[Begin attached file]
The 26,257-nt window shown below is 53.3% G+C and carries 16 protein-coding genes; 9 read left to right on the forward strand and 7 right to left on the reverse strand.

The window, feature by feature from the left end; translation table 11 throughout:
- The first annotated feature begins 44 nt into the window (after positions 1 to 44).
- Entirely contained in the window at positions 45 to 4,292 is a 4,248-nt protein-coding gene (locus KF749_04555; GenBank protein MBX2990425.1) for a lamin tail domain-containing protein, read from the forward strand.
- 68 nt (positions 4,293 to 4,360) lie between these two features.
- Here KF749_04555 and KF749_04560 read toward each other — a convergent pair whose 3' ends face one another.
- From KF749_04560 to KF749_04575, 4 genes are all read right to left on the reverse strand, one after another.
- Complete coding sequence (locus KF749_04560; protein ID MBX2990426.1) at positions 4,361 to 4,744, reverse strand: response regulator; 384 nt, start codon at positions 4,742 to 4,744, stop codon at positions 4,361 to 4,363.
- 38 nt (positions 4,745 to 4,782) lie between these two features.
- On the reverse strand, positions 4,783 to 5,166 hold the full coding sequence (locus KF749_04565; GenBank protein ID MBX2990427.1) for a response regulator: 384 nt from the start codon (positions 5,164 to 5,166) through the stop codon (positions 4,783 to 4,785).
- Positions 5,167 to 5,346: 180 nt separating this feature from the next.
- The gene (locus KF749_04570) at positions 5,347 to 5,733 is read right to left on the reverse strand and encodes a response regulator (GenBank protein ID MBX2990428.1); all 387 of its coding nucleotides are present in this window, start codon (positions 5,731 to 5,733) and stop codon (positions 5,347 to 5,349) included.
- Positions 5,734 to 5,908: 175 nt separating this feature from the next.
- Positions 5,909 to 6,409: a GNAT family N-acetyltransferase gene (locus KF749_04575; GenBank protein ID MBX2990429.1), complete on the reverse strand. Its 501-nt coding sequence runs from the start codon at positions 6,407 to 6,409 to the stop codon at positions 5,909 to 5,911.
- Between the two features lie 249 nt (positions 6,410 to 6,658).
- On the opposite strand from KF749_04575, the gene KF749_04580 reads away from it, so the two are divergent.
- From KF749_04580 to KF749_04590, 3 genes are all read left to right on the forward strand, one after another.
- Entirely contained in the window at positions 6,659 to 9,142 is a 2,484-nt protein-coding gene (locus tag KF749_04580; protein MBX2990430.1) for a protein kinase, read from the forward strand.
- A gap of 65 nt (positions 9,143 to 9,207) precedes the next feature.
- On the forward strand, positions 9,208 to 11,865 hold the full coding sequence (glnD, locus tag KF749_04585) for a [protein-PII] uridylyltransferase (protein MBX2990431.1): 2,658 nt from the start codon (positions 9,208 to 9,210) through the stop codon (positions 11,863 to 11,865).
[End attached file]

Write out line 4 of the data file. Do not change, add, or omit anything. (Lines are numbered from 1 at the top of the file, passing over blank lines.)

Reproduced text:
- Entirely contained in the window at positions 45 to 4,292 is a 4,248-nt protein-coding gene (locus KF749_04555; GenBank protein MBX2990425.1) for a lamin tail domain-containing protein, read from the forward strand.